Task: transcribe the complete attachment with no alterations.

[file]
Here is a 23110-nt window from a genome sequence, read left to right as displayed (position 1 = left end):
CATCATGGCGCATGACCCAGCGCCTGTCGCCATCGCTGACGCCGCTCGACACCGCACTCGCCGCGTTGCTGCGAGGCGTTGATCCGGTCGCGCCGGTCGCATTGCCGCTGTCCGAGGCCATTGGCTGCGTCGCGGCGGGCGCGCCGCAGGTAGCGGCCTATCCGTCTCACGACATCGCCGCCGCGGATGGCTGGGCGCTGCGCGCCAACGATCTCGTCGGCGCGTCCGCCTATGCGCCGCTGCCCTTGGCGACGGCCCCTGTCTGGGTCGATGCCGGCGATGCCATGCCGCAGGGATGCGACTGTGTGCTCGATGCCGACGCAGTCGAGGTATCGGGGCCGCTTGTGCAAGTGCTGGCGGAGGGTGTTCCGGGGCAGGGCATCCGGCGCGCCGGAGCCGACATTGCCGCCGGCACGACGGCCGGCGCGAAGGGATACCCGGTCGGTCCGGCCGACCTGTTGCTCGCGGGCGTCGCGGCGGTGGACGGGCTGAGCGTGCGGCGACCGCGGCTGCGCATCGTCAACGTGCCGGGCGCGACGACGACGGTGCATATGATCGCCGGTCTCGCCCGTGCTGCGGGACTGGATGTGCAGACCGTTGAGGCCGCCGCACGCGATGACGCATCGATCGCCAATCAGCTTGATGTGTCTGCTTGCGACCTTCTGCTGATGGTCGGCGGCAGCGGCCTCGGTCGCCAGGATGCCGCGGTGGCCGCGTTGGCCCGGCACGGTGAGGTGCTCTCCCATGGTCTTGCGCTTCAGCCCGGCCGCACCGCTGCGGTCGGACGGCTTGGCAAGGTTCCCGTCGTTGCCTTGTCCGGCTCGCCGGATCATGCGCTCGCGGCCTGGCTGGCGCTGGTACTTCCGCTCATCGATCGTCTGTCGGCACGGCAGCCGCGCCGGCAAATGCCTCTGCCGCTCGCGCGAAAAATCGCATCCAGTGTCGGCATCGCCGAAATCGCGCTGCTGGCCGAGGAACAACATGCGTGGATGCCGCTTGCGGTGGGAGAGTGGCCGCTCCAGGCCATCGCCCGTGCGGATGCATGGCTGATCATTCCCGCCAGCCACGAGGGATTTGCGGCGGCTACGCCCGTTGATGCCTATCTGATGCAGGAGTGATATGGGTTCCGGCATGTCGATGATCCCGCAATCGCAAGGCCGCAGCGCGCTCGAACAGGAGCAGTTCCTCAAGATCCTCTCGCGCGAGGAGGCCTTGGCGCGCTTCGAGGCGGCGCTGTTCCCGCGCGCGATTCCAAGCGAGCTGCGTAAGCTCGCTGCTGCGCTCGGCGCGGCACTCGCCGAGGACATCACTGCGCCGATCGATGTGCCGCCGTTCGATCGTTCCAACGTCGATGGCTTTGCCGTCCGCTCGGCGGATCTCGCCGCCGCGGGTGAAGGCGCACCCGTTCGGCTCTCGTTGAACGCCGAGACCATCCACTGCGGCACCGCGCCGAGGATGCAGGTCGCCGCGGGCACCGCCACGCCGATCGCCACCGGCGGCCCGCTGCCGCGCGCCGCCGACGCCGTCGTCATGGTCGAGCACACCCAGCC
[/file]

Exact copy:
Here is a 23110-nt window from a genome sequence, read left to right as displayed (position 1 = left end):
CATCATGGCGCATGACCCAGCGCCTGTCGCCATCGCTGACGCCGCTCGACACCGCACTCGCCGCGTTGCTGCGAGGCGTTGATCCGGTCGCGCCGGTCGCATTGCCGCTGTCCGAGGCCATTGGCTGCGTCGCGGCGGGCGCGCCGCAGGTAGCGGCCTATCCGTCTCACGACATCGCCGCCGCGGATGGCTGGGCGCTGCGCGCCAACGATCTCGTCGGCGCGTCCGCCTATGCGCCGCTGCCCTTGGCGACGGCCCCTGTCTGGGTCGATGCCGGCGATGCCATGCCGCAGGGATGCGACTGTGTGCTCGATGCCGACGCAGTCGAGGTATCGGGGCCGCTTGTGCAAGTGCTGGCGGAGGGTGTTCCGGGGCAGGGCATCCGGCGCGCCGGAGCCGACATTGCCGCCGGCACGACGGCCGGCGCGAAGGGATACCCGGTCGGTCCGGCCGACCTGTTGCTCGCGGGCGTCGCGGCGGTGGACGGGCTGAGCGTGCGGCGACCGCGGCTGCGCATCGTCAACGTGCCGGGCGCGACGACGACGGTGCATATGATCGCCGGTCTCGCCCGTGCTGCGGGACTGGATGTGCAGACCGTTGAGGCCGCCGCACGCGATGACGCATCGATCGCCAATCAGCTTGATGTGTCTGCTTGCGACCTTCTGCTGATGGTCGGCGGCAGCGGCCTCGGTCGCCAGGATGCCGCGGTGGCCGCGTTGGCCCGGCACGGTGAGGTGCTCTCCCATGGTCTTGCGCTTCAGCCCGGCCGCACCGCTGCGGTCGGACGGCTTGGCAAGGTTCCCGTCGTTGCCTTGTCCGGCTCGCCGGATCATGCGCTCGCGGCCTGGCTGGCGCTGGTACTTCCGCTCATCGATCGTCTGTCGGCACGGCAGCCGCGCCGGCAAATGCCTCTGCCGCTCGCGCGAAAAATCGCATCCAGTGTCGGCATCGCCGAAATCGCGCTGCTGGCCGAGGAACAACATGCGTGGATGCCGCTTGCGGTGGGAGAGTGGCCGCTCCAGGCCATCGCCCGTGCGGATGCATGGCTGATCATTCCCGCCAGCCACGAGGGATTTGCGGCGGCTACGCCCGTTGATGCCTATCTGATGCAGGAGTGATATGGGTTCCGGCATGTCGATGATCCCGCAATCGCAAGGCCGCAGCGCGCTCGAACAGGAGCAGTTCCTCAAGATCCTCTCGCGCGAGGAGGCCTTGGCGCGCTTCGAGGCGGCGCTGTTCCCGCGCGCGATTCCAAGCGAGCTGCGTAAGCTCGCTGCTGCGCTCGGCGCGGCACTCGCCGAGGACATCACTGCGCCGATCGATGTGCCGCCGTTCGATCGTTCCAACGTCGATGGCTTTGCCGTCCGCTCGGCGGATCTCGCCGCCGCGGGTGAAGGCGCACCCGTTCGGCTCTCGTTGAACGCCGAGACCATCCACTGCGGCACCGCGCCGAGGATGCAGGTCGCCGCGGGCACCGCCACGCCGATCGCCACCGGCGGCCCGCTGCCGCGCGCCGCCGACGCCGTCGTCATGGTCGAGCACACCCAGCC